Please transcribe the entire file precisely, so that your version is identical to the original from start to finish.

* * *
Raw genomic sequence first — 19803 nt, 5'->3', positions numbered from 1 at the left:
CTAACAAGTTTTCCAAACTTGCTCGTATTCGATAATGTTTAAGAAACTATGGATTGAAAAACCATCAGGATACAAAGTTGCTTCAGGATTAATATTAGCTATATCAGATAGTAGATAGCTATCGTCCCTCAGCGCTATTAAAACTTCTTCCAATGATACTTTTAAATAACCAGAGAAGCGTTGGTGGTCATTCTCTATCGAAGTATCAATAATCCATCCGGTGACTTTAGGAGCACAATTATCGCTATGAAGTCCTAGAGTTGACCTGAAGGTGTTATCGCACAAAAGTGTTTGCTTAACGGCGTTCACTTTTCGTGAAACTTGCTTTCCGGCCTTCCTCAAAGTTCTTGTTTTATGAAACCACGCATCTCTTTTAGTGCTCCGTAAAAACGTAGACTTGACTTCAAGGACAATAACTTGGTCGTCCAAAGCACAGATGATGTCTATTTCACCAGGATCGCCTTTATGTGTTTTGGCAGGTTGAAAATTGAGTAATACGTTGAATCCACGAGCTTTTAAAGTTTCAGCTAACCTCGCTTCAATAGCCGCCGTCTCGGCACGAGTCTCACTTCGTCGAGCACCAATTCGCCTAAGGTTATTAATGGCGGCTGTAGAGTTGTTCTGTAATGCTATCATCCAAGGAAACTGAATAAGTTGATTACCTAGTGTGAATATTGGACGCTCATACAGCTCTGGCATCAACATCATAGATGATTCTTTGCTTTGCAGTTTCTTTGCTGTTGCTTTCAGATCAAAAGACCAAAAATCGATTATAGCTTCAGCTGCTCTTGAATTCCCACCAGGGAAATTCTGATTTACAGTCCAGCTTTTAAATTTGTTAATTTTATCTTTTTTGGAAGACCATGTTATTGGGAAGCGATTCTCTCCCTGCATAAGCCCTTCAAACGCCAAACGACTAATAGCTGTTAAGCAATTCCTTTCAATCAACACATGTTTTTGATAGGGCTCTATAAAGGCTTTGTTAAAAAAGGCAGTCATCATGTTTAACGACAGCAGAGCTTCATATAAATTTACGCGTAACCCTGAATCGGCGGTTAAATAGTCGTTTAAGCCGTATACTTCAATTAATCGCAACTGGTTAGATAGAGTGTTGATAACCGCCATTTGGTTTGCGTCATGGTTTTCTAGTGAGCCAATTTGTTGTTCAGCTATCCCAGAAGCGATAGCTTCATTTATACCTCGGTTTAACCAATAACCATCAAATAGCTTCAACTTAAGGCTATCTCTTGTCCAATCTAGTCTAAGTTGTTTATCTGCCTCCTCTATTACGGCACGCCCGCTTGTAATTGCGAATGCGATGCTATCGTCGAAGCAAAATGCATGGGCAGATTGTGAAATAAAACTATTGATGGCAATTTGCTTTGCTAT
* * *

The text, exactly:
Raw genomic sequence first — 19803 nt, 5'->3', positions numbered from 1 at the left:
CTAACAAGTTTTCCAAACTTGCTCGTATTCGATAATGTTTAAGAAACTATGGATTGAAAAACCATCAGGATACAAAGTTGCTTCAGGATTAATATTAGCTATATCAGATAGTAGATAGCTATCGTCCCTCAGCGCTATTAAAACTTCTTCCAATGATACTTTTAAATAACCAGAGAAGCGTTGGTGGTCATTCTCTATCGAAGTATCAATAATCCATCCGGTGACTTTAGGAGCACAATTATCGCTATGAAGTCCTAGAGTTGACCTGAAGGTGTTATCGCACAAAAGTGTTTGCTTAACGGCGTTCACTTTTCGTGAAACTTGCTTTCCGGCCTTCCTCAAAGTTCTTGTTTTATGAAACCACGCATCTCTTTTAGTGCTCCGTAAAAACGTAGACTTGACTTCAAGGACAATAACTTGGTCGTCCAAAGCACAGATGATGTCTATTTCACCAGGATCGCCTTTATGTGTTTTGGCAGGTTGAAAATTGAGTAATACGTTGAATCCACGAGCTTTTAAAGTTTCAGCTAACCTCGCTTCAATAGCCGCCGTCTCGGCACGAGTCTCACTTCGTCGAGCACCAATTCGCCTAAGGTTATTAATGGCGGCTGTAGAGTTGTTCTGTAATGCTATCATCCAAGGAAACTGAATAAGTTGATTACCTAGTGTGAATATTGGACGCTCATACAGCTCTGGCATCAACATCATAGATGATTCTTTGCTTTGCAGTTTCTTTGCTGTTGCTTTCAGATCAAAAGACCAAAAATCGATTATAGCTTCAGCTGCTCTTGAATTCCCACCAGGGAAATTCTGATTTACAGTCCAGCTTTTAAATTTGTTAATTTTATCTTTTTTGGAAGACCATGTTATTGGGAAGCGATTCTCTCCCTGCATAAGCCCTTCAAACGCCAAACGACTAATAGCTGTTAAGCAATTCCTTTCAATCAACACATGTTTTTGATAGGGCTCTATAAAGGCTTTGTTAAAAAAGGCAGTCATCATGTTTAACGACAGCAGAGCTTCATATAAATTTACGCGTAACCCTGAATCGGCGGTTAAATAGTCGTTTAAGCCGTATACTTCAATTAATCGCAACTGGTTAGATAGAGTGTTGATAACCGCCATTTGGTTTGCGTCATGGTTTTCTAGTGAGCCAATTTGTTGTTCAGCTATCCCAGAAGCGATAGCTTCATTTATACCTCGGTTTAACCAATAACCATCAAATAGCTTCAACTTAAGGCTATCTCTTGTCCAATCTAGTCTAAGTTGTTTATCTGCCTCCTCTATTACGGCACGCCCGCTTGTAATTGCGAATGCGATGCTATCGTCGAAGCAAAATGCATGGGCAGATTGTGAAATAAAACTATTGATGGCAATTTGCTTTGCTAT